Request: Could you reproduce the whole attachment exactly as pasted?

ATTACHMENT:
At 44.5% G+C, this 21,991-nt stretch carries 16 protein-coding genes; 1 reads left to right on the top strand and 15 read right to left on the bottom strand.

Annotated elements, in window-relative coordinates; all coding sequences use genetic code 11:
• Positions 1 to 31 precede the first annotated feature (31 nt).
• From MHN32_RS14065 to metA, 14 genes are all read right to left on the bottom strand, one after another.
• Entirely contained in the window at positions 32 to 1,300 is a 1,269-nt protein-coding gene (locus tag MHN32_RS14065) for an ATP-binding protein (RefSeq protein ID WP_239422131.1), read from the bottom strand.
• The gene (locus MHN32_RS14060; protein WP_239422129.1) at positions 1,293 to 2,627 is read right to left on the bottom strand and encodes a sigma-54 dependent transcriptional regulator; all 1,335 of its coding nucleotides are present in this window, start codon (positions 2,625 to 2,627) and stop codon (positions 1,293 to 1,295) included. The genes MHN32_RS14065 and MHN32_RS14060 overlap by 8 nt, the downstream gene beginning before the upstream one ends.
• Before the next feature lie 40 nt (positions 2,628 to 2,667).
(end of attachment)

At 44.5% G+C, this 21,991-nt stretch carries 16 protein-coding genes; 1 reads left to right on the top strand and 15 read right to left on the bottom strand.

Annotated elements, in window-relative coordinates; all coding sequences use genetic code 11:
• Positions 1 to 31 precede the first annotated feature (31 nt).
• From MHN32_RS14065 to metA, 14 genes are all read right to left on the bottom strand, one after another.
• Entirely contained in the window at positions 32 to 1,300 is a 1,269-nt protein-coding gene (locus tag MHN32_RS14065) for an ATP-binding protein (RefSeq protein ID WP_239422131.1), read from the bottom strand.
• The gene (locus MHN32_RS14060; protein WP_239422129.1) at positions 1,293 to 2,627 is read right to left on the bottom strand and encodes a sigma-54 dependent transcriptional regulator; all 1,335 of its coding nucleotides are present in this window, start codon (positions 2,625 to 2,627) and stop codon (positions 1,293 to 1,295) included. The genes MHN32_RS14065 and MHN32_RS14060 overlap by 8 nt, the downstream gene beginning before the upstream one ends.
• Before the next feature lie 40 nt (positions 2,628 to 2,667).